Jul 18, 2009

Guayaquil: the city of ick

In all of my travels, have I ever disliked a city as much as I dislike Guayaquil? Thinkthinkthink….I didn’t much care for Andorra, but that was mostly due to my own stupidity – a story for another day. Other than that, nothing comes to mind. And I was expecting to like it. A nice lady on my flight from Panama to Quito told me the city was new and very modern and beautiful. She said I would love it. And dang it, I believed her.

It may have some new buildings, but it’s not modern or beautiful. It’s loud and stinky and dirty. There’s garbage everywhere. Yes, I know, that’s typical for a poor country like Ecuador. We’re talking about a place where if you eat an ice cream on the bus, you open the window and let the wrapper flutter away when you’re done. But in Guayaquil there’s more. In piles in the middle of the street, like a dump truck lost its load at a red light. And it’s hot and muggy and constantly smells like rotten food and burning rubber. It does have a nice waterfront walkway, and a cool iguana park where dozens of iguanas wander free. That’s it for the plus side. It’s the first place in Ecuador where I haven’t felt safe walking at night.

We got here three days ago, and I didn’t think that was enough time to really explore the city. After half a day, I was done. Fortunately Nathan had a few natural reserves nearby for us to visit, so we haven’t been spending all that much time in this horrid place. Yesterday was spent at Maglares Churute Ecological Reserve, 48km south of Guayaquil. A friendly guide that only spoke Spanish took us on a challenging hike through the bush. Along the way we were haunted by a demonic moaning and wailing, a horrible, bone chilling sound. Howler monkeys. Not something I would want to be woken to in the middle of the night while camping, that’s for sure. If you’ve never heard a group of howler monkeys just hanging out in the trees, you’re missing out. I've tried to link a video of one at the bottom of this post. The video quality isn't great, but crank up the volume and get an idea of the sound. If the video doesn't work, my apologies (it's my first time).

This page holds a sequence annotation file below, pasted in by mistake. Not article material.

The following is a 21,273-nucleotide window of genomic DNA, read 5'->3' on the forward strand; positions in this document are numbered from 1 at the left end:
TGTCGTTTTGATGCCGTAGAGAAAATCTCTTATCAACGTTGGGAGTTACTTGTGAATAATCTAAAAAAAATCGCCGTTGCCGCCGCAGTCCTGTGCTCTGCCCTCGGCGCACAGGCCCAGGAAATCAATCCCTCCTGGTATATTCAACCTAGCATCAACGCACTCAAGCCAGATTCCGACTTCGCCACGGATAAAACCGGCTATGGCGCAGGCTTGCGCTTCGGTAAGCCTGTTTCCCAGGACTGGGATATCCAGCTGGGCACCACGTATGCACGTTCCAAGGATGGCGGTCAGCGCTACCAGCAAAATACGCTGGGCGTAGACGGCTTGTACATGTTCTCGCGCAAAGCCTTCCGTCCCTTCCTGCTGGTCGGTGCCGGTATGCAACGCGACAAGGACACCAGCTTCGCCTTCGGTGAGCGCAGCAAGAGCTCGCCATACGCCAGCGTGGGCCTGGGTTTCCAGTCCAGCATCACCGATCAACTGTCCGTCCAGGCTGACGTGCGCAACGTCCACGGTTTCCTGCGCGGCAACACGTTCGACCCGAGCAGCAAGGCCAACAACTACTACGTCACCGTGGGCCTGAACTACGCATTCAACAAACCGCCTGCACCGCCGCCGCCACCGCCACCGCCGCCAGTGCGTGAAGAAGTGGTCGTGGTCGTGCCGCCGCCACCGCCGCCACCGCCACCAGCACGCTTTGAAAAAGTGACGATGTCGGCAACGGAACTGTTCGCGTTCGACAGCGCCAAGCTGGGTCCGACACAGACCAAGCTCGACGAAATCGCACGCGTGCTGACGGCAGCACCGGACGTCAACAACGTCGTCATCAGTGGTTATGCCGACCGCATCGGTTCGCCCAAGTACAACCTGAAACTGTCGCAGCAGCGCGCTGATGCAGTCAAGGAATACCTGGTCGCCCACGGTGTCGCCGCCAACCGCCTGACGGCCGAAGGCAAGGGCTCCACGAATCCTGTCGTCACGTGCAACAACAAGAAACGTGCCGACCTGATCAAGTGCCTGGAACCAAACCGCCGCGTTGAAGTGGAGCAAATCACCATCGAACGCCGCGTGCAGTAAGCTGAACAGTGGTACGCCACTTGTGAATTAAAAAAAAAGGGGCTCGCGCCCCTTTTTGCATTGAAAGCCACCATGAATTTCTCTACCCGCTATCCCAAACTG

The mosquitoes were disgusting – they were not at all deterred by Angie’s 98% deet. Nathan walked away with over 100 bites, one actually inside his mouth.
We also went to see mangrove trees, a spindly sort of tree that grows in salt water. Once again we found ourselves riding in the back of a pickup truck. Only this time it wasn’t so charming, barreling down the freeway with massive trucks and buses whistling pass and the back hatch crashing open, threaten to suck our bags and hats right out the back.

Today we visited another reserve, that’s name escapes me at the moment. It had 100% less mosquitoes, and a guide that spoke English, so it was the more enjoyable trip. Although, there were no cool monkeys. Just huge trees that looked like they had a greenish elephant hide for bark, several little lizards and butterflies, and some birds for Angie and Nathan.

Oh, and I saw my first live tarantula in the wild. It wasn’t that bad, mostly because it had been paralyzed by a tarantula wasp. They sting the tarantula to paralyze it, then lay a bunch of eggs inside it. The wasp drags the tarantula to a little shelter, and while the spider is still alive the eggs hatch, and start to eat it from the inside out. We witnessed this wonderful natural event right after the wasp had stung the tarantula, and it was flying around looking for a place to hide its prey. And while I didn’t have my measuring tape with me, I’m pretty sure this wasp was three inches long, at least. That’s a freaking big wasp.

Tomorrow bright and early to fly to…wait for it….wait….The Galapagos! I’m assuming there won’t be wireless on our boat, so no blog posts for a while.

1 comment:

Matt said...

After my visit to the Victoria Bug Zoo last year, I'm actually quite fond of tarantulas, especially after I heard they would rather run from a large predator (read:me) than use any of their precious venom (which it needs for food).
Also, I understand that they're incredibly fragile, and a fall of just a few feet would kill one.
Honestly, the three inch wasp sounds more menacing to me!

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